Why the GOP should be courting Hispanics
Republicans are missing a golden opportunity to widen their base of support and secure a longstanding ruling majority. In recent months, Hispanics have attracted national attention mostly due to illegal immigration. However, Hispanics should be of interest regardless of this hot-button topic. They must be courted on a variety of issues — or ignored at the peril of the future of the GOP and the conservative movement.
Hispanics are the largest minority group and are expanding at a faster rate than any other segment of America. Latinos currently comprise 14 percent of the population, or 43 million people. About eight million of these are believed to be illegal. Moreover, the Census Bureau estimates that by 2050, the Hispanic population will triple. This will be further compounded by the flow of illegal immigration across the southern border, which continues unabated.
In contrast, by 2050, the nonHispanic white population will increase by only 7.4 percent.
Thus, even if the border is miraculously and immediately shut down, American demographics have been irrevocably altered. Hispanics are here to stay; and they will be increasingly influential in our society.
The question now remains: Will Hispanics mirror the voting pat- terns of African-Americans and largely forsake the GOP, or will they become stalwart allies and help the party to secure repeated electoral victories? We stand at a rare moment in a nation’s history when a few actions will determine the fate of two major groups — Republicans and Hispanics — and consequently alter American politics.
Both Republicans and Hispanics will greatly benefit by forging an alliance. This is the com- pelling argument in Leslie Sanchez’s recent book, “Los Republicanos: Why Hispanics and Republicans Need Each Other.” Ms. Sanchez, the founder of IMPACTO Group LLC and a former member of the Republican team for Hispanic outreach, argues that most Hispanics have conservative beliefs. Yet, the vast majority do not identify themselves as such. Thus, Republicans need to reveal to Latinos how the party’s ideals are in harmony with cardinal Hispanic values. On the other hand, Hispanics must realize that embracing the conservative message will be more to their advantage than accepting the Democrats’ prevailing destructive ideology of dependence and victimology.
Ms. Sanchez’s extensive research reveals that Latinos are natural conservatives. The vast majority support traditional values. Hispanics are more spiritual than the rest of the American population; a majority are pro-life on abortion and oppose same-sex “marriage.” They are stalwart defenders of family and community; they are generally patriotic and law-abiding. Many Hispanics are entrepreneurial: They are starting their own businesses at three times the rate of the rest of the U.S. population. Hispanics are proud and self-reliant: They dislike big government and tax-andspend policies; in fact, only a small percentage rely on government programs. In essence, Hispanics strive to improve their lot by their own efforts. Thus, regarding both social and fiscal issues, most Latinos live according to conservative principles.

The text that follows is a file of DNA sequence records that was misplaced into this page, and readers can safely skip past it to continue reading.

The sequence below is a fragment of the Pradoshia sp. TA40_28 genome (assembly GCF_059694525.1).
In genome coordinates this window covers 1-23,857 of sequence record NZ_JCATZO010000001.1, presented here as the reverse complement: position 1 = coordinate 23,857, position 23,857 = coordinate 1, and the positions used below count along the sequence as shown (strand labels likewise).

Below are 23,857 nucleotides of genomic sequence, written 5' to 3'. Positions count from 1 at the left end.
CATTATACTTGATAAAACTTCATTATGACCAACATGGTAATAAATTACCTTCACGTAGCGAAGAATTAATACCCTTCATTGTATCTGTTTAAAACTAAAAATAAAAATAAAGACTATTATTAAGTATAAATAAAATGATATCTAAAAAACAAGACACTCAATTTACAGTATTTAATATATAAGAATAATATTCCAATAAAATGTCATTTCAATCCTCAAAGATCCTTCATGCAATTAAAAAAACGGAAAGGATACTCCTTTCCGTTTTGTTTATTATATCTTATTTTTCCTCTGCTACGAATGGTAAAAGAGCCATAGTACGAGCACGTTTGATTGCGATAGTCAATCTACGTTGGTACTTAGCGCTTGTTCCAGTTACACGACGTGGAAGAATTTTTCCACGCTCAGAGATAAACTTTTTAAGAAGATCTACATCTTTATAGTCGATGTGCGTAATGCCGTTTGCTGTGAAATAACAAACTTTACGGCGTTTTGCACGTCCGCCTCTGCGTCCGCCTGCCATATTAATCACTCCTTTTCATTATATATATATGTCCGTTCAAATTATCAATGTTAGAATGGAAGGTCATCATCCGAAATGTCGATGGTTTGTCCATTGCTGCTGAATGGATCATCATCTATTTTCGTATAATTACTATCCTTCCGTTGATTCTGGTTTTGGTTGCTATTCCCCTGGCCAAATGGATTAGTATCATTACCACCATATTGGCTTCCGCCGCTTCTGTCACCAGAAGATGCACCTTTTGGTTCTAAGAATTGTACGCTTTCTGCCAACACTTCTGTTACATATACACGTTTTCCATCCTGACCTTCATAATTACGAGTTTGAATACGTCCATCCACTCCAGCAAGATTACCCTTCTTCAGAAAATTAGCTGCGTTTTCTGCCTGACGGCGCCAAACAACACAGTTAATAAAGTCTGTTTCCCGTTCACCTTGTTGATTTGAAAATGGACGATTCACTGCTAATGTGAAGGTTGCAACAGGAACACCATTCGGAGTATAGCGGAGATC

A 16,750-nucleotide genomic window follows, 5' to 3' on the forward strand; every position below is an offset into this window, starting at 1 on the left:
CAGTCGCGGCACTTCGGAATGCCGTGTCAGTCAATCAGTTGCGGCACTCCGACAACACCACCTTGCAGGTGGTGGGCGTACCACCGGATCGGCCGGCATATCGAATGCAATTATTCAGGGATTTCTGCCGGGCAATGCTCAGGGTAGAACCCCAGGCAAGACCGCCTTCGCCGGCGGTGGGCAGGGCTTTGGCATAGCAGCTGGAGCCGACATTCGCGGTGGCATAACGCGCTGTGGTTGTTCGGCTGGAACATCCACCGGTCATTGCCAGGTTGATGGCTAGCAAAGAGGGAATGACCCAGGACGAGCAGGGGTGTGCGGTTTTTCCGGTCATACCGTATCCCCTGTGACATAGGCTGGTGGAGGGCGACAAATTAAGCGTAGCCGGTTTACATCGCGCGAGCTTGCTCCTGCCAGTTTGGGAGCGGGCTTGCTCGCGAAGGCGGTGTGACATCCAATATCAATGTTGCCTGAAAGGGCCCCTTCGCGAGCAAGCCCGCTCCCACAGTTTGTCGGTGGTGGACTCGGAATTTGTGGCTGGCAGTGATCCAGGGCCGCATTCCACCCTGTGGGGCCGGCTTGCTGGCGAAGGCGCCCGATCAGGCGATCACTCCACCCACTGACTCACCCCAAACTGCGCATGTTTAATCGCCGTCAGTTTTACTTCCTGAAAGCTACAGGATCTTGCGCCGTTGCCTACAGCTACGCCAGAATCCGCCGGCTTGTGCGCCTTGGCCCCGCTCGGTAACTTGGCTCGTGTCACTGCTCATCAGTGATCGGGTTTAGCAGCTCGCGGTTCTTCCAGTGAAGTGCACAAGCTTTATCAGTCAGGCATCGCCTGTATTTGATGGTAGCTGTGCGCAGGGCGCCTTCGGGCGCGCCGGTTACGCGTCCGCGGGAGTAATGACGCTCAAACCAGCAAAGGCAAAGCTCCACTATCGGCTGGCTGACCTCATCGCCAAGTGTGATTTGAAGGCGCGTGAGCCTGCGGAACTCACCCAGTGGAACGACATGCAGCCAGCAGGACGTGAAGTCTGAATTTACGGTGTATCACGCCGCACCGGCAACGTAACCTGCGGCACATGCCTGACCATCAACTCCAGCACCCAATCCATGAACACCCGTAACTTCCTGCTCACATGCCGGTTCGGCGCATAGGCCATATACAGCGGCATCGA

Yet Hispanics nonetheless vote 10 to 15 points more for Democrats than Republicans. This is likely to change due to three major factors that are increasingly compelling this minority group to gravitate toward the GOP: a rising class of young professionals who are drawn to policies of fiscal restraint; a growing, activist group of evangelical Hispanics who are passionate and vocal on social issues; and a large and growing population in southern states, especially in the suburbs, that is adopting the conservatism of the region. These factors, along with the population’s traditional heritage, make them ripe Republican recruits.
The Hispanic vote therefore remains up for grabs. The relationship between Republicans and Hispanics has been badly damaged as a result of the recent failed immigration bill. However, Republicans need to remember that, in most surveys, immigration ranks fourth or even as low as seventh among issues Hispanics hold most dear. They have been temporarily alienated, not because the bill failed, but due to the overall tone and language used by many Republican opponents of the bill and their obvious complete lack of understanding, sympathy and education about the Hispanic community.
Many Hispanics want to join the GOP, but they often do not feel welcome. And Republicans desperately need the Hispanic vote; yet they remain uncomfortable courting this group for fear they must abandon their principles or will lose their base of support in the process. Both must recognize that these barriers can be easily surmounted.
It is time both sides extend a warm embrace. Republicans and Hispanics are brothers: By working together they can transform American politics for generations to come.
Grace Vuoto is executive director of the Edmund Burke Institute for American Renewal. The views expressed in this op-ed are her own.